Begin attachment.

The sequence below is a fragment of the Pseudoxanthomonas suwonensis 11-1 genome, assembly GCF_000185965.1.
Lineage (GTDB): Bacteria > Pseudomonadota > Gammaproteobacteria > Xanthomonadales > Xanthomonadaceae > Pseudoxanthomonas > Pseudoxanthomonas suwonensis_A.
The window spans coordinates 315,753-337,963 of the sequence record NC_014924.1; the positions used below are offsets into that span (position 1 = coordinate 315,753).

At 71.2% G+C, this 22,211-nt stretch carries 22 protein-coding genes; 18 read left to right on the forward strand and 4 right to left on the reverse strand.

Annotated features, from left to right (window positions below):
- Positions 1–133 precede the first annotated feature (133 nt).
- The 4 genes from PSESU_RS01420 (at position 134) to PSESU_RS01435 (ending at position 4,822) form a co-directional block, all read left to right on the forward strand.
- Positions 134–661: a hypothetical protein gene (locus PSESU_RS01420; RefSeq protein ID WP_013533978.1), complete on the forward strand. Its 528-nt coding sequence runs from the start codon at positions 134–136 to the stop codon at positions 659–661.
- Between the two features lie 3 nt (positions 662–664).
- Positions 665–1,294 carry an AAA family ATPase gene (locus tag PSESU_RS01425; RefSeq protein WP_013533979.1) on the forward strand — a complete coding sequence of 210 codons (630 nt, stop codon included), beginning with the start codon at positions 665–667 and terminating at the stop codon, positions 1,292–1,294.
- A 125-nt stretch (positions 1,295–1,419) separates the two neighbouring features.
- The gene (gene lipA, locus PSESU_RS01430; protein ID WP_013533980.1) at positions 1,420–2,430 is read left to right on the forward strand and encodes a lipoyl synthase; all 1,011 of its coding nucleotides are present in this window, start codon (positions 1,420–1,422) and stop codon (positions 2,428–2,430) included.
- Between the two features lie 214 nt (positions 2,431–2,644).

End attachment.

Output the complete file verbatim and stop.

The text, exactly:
The sequence below is a fragment of the Pseudoxanthomonas suwonensis 11-1 genome, assembly GCF_000185965.1.
Lineage (GTDB): Bacteria > Pseudomonadota > Gammaproteobacteria > Xanthomonadales > Xanthomonadaceae > Pseudoxanthomonas > Pseudoxanthomonas suwonensis_A.
The window spans coordinates 315,753-337,963 of the sequence record NC_014924.1; the positions used below are offsets into that span (position 1 = coordinate 315,753).

At 71.2% G+C, this 22,211-nt stretch carries 22 protein-coding genes; 18 read left to right on the forward strand and 4 right to left on the reverse strand.

Annotated features, from left to right (window positions below):
- Positions 1–133 precede the first annotated feature (133 nt).
- The 4 genes from PSESU_RS01420 (at position 134) to PSESU_RS01435 (ending at position 4,822) form a co-directional block, all read left to right on the forward strand.
- Positions 134–661: a hypothetical protein gene (locus PSESU_RS01420; RefSeq protein ID WP_013533978.1), complete on the forward strand. Its 528-nt coding sequence runs from the start codon at positions 134–136 to the stop codon at positions 659–661.
- Between the two features lie 3 nt (positions 662–664).
- Positions 665–1,294 carry an AAA family ATPase gene (locus tag PSESU_RS01425; RefSeq protein WP_013533979.1) on the forward strand — a complete coding sequence of 210 codons (630 nt, stop codon included), beginning with the start codon at positions 665–667 and terminating at the stop codon, positions 1,292–1,294.
- A 125-nt stretch (positions 1,295–1,419) separates the two neighbouring features.
- The gene (gene lipA, locus PSESU_RS01430; protein ID WP_013533980.1) at positions 1,420–2,430 is read left to right on the forward strand and encodes a lipoyl synthase; all 1,011 of its coding nucleotides are present in this window, start codon (positions 1,420–1,422) and stop codon (positions 2,428–2,430) included.
- Between the two features lie 214 nt (positions 2,431–2,644).